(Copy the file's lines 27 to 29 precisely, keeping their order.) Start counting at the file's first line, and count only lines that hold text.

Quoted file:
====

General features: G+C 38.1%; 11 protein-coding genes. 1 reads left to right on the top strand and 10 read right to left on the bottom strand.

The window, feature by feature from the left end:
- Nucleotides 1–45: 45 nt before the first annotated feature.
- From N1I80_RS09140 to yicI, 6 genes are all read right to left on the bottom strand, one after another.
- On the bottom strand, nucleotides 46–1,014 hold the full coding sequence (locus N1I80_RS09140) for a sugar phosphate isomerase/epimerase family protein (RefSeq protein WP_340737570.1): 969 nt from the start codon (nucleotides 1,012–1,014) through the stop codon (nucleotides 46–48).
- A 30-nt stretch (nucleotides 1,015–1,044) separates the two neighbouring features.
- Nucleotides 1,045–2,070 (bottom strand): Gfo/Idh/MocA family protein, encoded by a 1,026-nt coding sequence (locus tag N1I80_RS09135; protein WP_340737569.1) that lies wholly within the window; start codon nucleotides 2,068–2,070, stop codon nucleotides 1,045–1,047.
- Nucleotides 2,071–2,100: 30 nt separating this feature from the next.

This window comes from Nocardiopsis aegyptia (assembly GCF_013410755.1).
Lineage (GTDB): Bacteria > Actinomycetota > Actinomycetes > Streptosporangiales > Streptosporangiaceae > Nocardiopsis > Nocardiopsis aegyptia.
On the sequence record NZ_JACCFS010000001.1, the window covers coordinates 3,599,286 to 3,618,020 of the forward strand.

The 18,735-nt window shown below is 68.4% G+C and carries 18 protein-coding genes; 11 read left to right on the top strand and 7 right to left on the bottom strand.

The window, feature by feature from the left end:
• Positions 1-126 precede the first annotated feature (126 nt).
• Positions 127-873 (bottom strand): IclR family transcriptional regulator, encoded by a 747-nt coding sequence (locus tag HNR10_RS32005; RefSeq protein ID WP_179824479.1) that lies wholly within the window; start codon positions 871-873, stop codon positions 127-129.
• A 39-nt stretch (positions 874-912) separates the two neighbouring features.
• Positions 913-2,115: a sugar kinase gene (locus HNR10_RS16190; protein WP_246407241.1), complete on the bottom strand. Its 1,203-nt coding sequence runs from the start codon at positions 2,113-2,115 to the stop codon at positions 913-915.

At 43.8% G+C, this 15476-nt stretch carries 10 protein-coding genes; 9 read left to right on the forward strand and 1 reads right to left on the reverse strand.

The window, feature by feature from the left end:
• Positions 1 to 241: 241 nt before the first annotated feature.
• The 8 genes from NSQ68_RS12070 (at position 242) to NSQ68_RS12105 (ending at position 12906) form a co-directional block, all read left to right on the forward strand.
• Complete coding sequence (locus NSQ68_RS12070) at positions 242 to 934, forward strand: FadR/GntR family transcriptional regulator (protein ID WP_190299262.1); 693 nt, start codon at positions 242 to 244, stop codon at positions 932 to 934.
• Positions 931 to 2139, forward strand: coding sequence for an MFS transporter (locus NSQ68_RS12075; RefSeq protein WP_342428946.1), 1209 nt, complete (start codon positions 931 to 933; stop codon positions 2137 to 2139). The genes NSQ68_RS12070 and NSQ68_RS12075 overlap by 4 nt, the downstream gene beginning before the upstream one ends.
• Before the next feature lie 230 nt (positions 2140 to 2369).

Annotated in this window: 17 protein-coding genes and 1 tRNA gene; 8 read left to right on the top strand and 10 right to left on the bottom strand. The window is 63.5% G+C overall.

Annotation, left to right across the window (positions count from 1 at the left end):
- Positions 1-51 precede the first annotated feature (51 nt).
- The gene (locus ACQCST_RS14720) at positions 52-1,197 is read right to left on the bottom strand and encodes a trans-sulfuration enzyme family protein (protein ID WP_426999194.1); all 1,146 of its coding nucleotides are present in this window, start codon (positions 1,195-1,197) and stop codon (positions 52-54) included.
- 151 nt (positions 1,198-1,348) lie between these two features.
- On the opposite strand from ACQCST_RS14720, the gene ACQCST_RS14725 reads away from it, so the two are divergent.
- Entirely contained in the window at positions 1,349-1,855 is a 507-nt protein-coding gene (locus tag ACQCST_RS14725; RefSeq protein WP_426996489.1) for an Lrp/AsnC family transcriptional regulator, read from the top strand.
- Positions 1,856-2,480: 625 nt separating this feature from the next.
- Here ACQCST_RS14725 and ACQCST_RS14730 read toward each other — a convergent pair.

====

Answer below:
- Positions 1-51 precede the first annotated feature (51 nt).
- The gene (locus ACQCST_RS14720) at positions 52-1,197 is read right to left on the bottom strand and encodes a trans-sulfuration enzyme family protein (protein ID WP_426999194.1); all 1,146 of its coding nucleotides are present in this window, start codon (positions 1,195-1,197) and stop codon (positions 52-54) included.
- 151 nt (positions 1,198-1,348) lie between these two features.